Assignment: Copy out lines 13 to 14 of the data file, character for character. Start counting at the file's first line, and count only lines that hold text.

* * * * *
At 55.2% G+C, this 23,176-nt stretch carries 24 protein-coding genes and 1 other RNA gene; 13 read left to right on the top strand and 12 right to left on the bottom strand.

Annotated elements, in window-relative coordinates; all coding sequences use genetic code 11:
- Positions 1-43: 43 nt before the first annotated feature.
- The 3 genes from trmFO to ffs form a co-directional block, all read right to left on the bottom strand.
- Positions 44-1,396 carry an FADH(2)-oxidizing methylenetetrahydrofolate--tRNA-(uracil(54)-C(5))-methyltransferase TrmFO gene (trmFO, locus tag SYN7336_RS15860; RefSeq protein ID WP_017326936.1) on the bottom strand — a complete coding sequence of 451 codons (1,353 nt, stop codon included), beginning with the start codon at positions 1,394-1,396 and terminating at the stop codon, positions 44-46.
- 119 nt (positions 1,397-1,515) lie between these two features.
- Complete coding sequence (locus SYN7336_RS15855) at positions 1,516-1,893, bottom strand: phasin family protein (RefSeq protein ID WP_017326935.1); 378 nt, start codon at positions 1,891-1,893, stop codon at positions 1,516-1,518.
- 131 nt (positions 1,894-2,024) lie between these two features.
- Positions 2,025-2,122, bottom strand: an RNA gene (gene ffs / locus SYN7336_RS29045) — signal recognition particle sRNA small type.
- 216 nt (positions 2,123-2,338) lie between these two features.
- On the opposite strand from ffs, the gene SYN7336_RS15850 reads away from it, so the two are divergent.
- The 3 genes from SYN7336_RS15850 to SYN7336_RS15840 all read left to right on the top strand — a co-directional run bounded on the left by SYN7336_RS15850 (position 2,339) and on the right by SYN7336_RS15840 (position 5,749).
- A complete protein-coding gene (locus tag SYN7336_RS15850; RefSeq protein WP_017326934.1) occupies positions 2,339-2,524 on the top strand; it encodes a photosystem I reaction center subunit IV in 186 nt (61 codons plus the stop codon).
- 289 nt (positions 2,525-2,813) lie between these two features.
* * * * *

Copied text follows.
- A complete protein-coding gene (locus tag SYN7336_RS15850; RefSeq protein WP_017326934.1) occupies positions 2,339-2,524 on the top strand; it encodes a photosystem I reaction center subunit IV in 186 nt (61 codons plus the stop codon).
- 289 nt (positions 2,525-2,813) lie between these two features.